My summary about the whole FP1 thing

Some words about the transparency of Fairphone’s components and their origin

I read many complains in the blog that Fairphone promises/promised 100% transparency about all the materials, components and parts - where they are from, what they are made off, where and how were the raw materials mined… - and that Fairphone failed.

Well, they failed indeed, but I think that no-one in this start-up was aware what they had promised.
I work in electronic engineering and development for electronic control units in a global automotive company. 300.000 employees worldwide, 35 billion Euro turnover every year, super-high standards about quality, traceability of every single chip resistor and transparency down to sub-sub-sub-suppliers.

And even we do not know where all our components or raw materials are from. Suppliers buy from different sources, sub-suppliers, service-providers,… they buy from mixed pools, mix materials in their production lines, make pools on their own,…
In case of problems or recalls, this lack of knowledge has cost us millions of Euros. We made huge efforts, but we are still no able to look through!

In my experience, the idea of total transparency is as honorable as impossible. I don’t blame Fairphone for failing. This is when idealism meets reality. Sad, but true. :disappointed_relieved:


Still they do much more for a good transparency than I’m used to from other companies. I have never seen any product pages of Samsung, Apple, HTC and whoknowswhatelse with a link to the cost breakdown or articles about where the phone is manufactured and backgrounds of mining. I think it is Fairphone’s aim to reach the maximum amount of transparency while knowing they probably never reach 100% (as you said). Can you refer to a specific source where you read the 100%-promise? I’m not quite sure whether they ever promised that :slight_smile:


According to my knowledge, Fairphone never wrote “100% transparency”, but I have got the feeling that some authors in this blog expected something when reading headline like this “Supply chain transparency - Tracing materials back to the source” and thus were disappointed.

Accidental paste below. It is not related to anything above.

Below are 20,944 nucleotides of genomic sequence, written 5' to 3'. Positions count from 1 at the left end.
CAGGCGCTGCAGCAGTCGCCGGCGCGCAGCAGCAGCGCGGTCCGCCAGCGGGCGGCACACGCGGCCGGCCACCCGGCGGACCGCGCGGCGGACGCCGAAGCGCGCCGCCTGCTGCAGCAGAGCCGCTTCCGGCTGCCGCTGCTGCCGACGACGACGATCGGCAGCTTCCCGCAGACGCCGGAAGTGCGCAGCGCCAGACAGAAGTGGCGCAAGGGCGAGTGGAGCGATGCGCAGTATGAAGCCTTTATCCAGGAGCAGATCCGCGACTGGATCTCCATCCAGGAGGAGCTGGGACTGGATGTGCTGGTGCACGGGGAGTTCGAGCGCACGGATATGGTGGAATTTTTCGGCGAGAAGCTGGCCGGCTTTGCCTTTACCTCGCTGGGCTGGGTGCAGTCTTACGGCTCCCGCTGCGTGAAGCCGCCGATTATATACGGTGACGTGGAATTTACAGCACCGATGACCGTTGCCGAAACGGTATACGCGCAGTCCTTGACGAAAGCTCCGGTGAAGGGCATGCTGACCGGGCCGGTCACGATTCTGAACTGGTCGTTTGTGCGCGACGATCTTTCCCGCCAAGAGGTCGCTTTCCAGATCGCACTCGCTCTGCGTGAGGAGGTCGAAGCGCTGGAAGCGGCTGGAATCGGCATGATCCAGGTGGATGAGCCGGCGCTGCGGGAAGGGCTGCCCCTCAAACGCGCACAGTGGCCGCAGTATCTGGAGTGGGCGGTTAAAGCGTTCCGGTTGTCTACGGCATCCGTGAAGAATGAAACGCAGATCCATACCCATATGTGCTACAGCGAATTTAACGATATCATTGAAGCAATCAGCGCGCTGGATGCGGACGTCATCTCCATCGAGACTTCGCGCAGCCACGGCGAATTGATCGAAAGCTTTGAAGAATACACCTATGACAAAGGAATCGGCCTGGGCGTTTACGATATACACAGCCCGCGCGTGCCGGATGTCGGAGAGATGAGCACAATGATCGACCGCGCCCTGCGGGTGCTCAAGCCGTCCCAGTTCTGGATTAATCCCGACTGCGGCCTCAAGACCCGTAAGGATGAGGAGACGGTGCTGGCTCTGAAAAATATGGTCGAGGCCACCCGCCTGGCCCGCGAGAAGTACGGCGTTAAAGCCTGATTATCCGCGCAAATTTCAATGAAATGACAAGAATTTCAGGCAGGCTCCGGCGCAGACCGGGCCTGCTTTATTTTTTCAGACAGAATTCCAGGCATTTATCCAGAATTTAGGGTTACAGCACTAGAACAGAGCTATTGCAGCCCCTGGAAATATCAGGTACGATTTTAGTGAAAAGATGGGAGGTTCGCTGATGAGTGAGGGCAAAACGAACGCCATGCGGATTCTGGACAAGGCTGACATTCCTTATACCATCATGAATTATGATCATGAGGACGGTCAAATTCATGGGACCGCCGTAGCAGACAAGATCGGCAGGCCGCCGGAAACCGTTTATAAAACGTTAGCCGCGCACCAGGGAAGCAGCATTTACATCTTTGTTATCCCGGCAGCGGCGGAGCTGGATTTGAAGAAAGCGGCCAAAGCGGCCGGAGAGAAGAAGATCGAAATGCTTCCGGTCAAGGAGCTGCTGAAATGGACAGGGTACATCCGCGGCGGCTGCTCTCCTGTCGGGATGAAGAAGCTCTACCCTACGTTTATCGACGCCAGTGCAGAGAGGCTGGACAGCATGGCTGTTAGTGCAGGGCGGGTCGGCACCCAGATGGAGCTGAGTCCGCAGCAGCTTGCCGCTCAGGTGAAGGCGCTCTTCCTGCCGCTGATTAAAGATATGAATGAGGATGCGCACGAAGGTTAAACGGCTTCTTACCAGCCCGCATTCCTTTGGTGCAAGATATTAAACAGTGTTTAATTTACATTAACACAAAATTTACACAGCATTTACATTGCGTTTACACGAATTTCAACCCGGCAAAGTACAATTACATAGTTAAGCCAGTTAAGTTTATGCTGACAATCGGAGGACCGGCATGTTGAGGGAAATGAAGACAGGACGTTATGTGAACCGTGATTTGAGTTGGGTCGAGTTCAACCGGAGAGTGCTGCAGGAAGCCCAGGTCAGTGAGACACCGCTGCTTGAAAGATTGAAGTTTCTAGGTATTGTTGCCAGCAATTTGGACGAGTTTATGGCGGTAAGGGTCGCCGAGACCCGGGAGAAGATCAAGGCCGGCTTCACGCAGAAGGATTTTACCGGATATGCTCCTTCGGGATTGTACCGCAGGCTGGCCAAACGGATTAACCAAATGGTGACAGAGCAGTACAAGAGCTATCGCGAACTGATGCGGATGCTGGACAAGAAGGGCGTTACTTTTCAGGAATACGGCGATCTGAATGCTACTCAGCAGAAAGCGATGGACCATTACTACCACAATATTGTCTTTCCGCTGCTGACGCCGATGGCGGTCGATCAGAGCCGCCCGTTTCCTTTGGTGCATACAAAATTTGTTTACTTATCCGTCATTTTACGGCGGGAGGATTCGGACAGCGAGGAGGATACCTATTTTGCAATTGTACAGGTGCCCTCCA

I also remember that the FP1 was advertised with more transparency than other companies (which means more than 0, but not 100%).


just chiming in with my experience. thx to fairphone for responding here.

I was a relatively early adopter of Android. I got a Motorola Droid X in fall 2010. There was Droid, Droid 2, a couple different regional versions, and Droid X. So this was like Droid 3, though later there actually was a phone called Droid 3 …

Initially my problem was, there’s a bunch of crap on this phone! How to remove it? This led me to discovery the wide blogging and forum communities, and rooting. I ended up running CyanogenMod 7 on Droid X for several years. DX came with Froyo 2.2, CyanogenMod 7 was Gingerbread. There were some quirks because Motorola did not open their boot loader, but ppl hacked it and made ROMs possible, and there was a lot of customization made possible by CM.

Eventually I got used to the missing features of CM on Droid X, and learned to ignore newer apps in Ice Cream Sandwich, Jelly Bean, Kit Kat.

Then I got Fairphone, wow Jelly Bean! Cool! It is weird and I personally prefer ADW Launcher, but it is new and I am trying out Fairphone OS.

Ultimately yes I was saddened too to take a step backwards in software freedom. However having a vendor, Fairphone, moving in the correct direction, is a big step. They made root. They unlocked the boot loader. They allow switching SIM cards, which is not common in the US. Basically their focus on fair minerals eclipsed firmware and software. And that’s OK, because that was the point of the project: to bring justice to the supply chain. Other players do software freedom better then Fairphone right now. But they are the best at ensuring fair trade minerals, for gold tantalum tin and … 1 other, even though there are many more components to be fairly sourced, and even though there are many more steps to be taken with software freedom.

Thx for pointing out F-Droid in this thread, it really is a good solution. Personally I still depend on Google App Store, but I use FDroid for research to find out which apps have developers who care about open source.


@White / Uwe
what I find a bit strange is that you join this forum to post your “summary on the whole FP thing” - but don’t even ackknowledge the many answers from @anon90052001 / Fairphone and others you get here (the opening post seems to be your only one in the forum).
It’s easy to list long complaints, but then withdraw from the following constructive discussion is bad style.
btw I also bought the FP1 in the first round, but even though some things are not perfect (welcome to technical life) I find it quite weird to ask for an apology, - or a written summary of all “lessons learned”.

@JonathanSchreiber das mit dem ,Deutsch’ hatte ich auch gedacht :wink:

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There’s now a blog post on this topic here. (Apologies for resurrecting an old thread, but this does complete the story!)
Also: thanks Joe!


When reading this post I had thought about this very wish. However I did not remember which thread it was in and thus was not able to thank for it here. Thanks, @Johannes, for digging it up :slight_smile:

And, of course, thanks @anon90052001 for fulfilling the humble request.


Yes! Glad you liked it :slight_smile:

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